Fasteners used for fastening items to cinder block or to CMU come in many different types and configurations. The particular fastener used for an application depends on many things, including personal preference. Personal preference prevails when the user has had excellent success in the past with a certain type of cinder block anchor or no success at all. Each different cinder block anchor has features and benefits that will make it suitable for some applications and not for others.
Fastening to Cinder Block
Cinder block is an excellent building material and is used all over the world for many type of applications. It is strong, fairly lightweight, adaptable to many building needs and is relatively inexpensive compared to other building materials.
Cinder block can be very difficult for fastening for these reasons:
It is hollow, brittle, inconsistent
The holding values depend on the quality of the cinder block
The holding value depends on the quality and quantity of mortar placed in the joints between cinder block
Drilling into a Cinder Block
When drilling into a cinder block to place an anchor, a hammer drill must be used with carbide tipped bit. Drilling into the solid section does not create many problems; in fact, the hammer drill will drill the hole quite easily into the cinder block. If the hole is drilled in the area of the hollow section, inside spalling may occur because the tip of the bit gets close to the inside non-supported edge of the cinder block. This could cause a cone shaped section to blow out, leaving less material for the fastener to grab and decreasing the holding values of the fastener once engaged.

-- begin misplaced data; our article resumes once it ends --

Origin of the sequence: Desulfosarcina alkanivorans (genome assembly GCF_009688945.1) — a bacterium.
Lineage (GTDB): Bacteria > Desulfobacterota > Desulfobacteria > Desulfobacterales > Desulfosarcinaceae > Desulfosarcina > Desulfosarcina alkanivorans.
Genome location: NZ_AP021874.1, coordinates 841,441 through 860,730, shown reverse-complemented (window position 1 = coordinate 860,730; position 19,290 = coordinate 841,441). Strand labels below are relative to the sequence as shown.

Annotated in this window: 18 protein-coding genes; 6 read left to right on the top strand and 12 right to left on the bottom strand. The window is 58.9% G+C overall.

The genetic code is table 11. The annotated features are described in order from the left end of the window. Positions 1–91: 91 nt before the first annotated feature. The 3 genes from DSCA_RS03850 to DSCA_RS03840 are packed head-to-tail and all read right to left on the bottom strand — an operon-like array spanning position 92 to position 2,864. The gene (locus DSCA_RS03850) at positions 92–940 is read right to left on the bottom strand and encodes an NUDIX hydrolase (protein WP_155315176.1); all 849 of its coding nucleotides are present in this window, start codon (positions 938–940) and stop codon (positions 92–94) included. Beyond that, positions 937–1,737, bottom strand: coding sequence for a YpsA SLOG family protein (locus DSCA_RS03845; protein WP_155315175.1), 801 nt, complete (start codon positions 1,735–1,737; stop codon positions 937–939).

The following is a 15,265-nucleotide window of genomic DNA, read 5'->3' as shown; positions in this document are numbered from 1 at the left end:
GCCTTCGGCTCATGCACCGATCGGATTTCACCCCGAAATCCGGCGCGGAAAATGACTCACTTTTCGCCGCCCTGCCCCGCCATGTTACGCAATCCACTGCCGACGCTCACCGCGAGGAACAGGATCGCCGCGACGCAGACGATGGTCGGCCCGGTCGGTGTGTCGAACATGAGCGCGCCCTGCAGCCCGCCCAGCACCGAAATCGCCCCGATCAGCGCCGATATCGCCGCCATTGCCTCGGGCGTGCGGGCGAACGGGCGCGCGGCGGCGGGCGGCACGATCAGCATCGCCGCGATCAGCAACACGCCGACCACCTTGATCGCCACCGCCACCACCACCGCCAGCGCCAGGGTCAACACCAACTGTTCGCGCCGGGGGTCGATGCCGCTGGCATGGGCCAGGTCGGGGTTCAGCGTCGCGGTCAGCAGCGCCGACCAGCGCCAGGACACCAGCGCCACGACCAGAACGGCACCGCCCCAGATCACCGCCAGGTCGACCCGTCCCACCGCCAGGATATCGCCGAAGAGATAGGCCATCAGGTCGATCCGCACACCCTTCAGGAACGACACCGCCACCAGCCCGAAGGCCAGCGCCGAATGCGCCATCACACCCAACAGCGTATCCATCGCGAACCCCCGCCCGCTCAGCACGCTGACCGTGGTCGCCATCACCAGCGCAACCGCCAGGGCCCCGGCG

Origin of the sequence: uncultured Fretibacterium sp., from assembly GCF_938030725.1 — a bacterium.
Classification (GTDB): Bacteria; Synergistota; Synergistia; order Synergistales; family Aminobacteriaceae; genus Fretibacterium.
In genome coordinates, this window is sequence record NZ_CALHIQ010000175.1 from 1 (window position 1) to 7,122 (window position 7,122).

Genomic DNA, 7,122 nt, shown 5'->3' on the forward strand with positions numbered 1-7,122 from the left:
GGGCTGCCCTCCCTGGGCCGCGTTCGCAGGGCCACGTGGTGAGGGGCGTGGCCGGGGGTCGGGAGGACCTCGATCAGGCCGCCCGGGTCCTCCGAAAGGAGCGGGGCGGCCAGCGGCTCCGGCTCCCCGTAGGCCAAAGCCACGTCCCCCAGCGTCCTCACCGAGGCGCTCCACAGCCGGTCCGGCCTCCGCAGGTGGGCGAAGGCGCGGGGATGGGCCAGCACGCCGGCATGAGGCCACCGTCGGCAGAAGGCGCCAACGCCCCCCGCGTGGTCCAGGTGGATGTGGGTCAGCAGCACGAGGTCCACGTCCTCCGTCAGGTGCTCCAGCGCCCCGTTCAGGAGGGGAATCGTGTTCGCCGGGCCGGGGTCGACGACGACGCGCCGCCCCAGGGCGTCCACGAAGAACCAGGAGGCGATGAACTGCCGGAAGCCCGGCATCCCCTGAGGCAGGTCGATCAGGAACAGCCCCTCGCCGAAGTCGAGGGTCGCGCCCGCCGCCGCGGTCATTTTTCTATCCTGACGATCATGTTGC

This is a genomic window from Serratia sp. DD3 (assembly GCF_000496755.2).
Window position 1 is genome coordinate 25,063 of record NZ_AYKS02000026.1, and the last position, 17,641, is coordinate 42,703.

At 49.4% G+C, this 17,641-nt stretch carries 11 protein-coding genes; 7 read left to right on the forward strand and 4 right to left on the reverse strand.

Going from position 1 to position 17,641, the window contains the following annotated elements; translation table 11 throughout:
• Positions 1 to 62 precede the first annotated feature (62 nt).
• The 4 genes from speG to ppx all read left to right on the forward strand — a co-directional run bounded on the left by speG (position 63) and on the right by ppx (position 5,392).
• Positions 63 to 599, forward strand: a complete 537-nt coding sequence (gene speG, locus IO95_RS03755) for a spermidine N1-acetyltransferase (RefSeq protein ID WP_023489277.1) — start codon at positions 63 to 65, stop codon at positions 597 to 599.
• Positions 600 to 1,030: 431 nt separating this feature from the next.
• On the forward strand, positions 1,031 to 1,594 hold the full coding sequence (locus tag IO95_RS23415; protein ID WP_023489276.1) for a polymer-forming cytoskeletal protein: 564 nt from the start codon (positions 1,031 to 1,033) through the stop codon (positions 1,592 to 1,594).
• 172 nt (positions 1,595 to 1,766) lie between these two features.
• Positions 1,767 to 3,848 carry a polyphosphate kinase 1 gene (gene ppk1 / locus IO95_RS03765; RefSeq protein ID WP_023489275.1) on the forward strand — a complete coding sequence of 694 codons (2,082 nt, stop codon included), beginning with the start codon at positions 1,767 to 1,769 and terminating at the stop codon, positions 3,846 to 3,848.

Many times the fastener location is predermined by the holes in the fixture being attached to cinder block. Fastening into the solid section allows for a better opportunity for successful fastening as compared to the hollow section. The mortar joint can be an excellent place to position a fastener, but the holding values obtained depend on the quality and quantity of mortar in the joint.
Types of Cinder Block Fasteners
- Expansion – an expansion type anchor can be used in solid sections and mortar joints with great success. If used in the hollow section, the holding values obtained will depend on the amount of material left that the expansion anchor expands to.
- Screw – the tapcon screw taps threads in the base material and can be used in all three sections with the holding values totally dependent on the quality of the base materials’ ability for thread tapping. In the hollow section it is important to remember that the tapcon must be embedded into the base material a minimum of 1”.
- Through-Bolt – drill a hole through the width of the cinder block, using a plate washer and nut on one side and a nut and washer on the fixture side. This fastening method probably gives the best most consistent holding values and is easily done if both sides of the cinder block are accessible.
- Epoxy – concrete epoxy fastening method can be used and gives great holding strength. It is excellent in vibratory shock loading applications. A screen tube must be used in conjunction with threaded rod and a nut and washer. Using the screen tube with the epoxy allows for two fastening techniques in the hollow section of the cinder block. The first technique is through the adhesive strength of the epoxy. The second technique is achieved through the keying action of the epoxy once hardened in the screen tube and hollow inside wall of the cinder block.
Types of Expansion Cinder Block Anchors
- Sleeve Anchors – sleeve anchors have excellent holding values in block and can be used in all three sections of the cinder block with relatively high success rate. They are easy to use; come preassembled and come in a variety of different diameters and lengths to meet most cinder block fastening applications. Sleeve anchors also are available in a number of different head styles of acorn, hex, flat and round.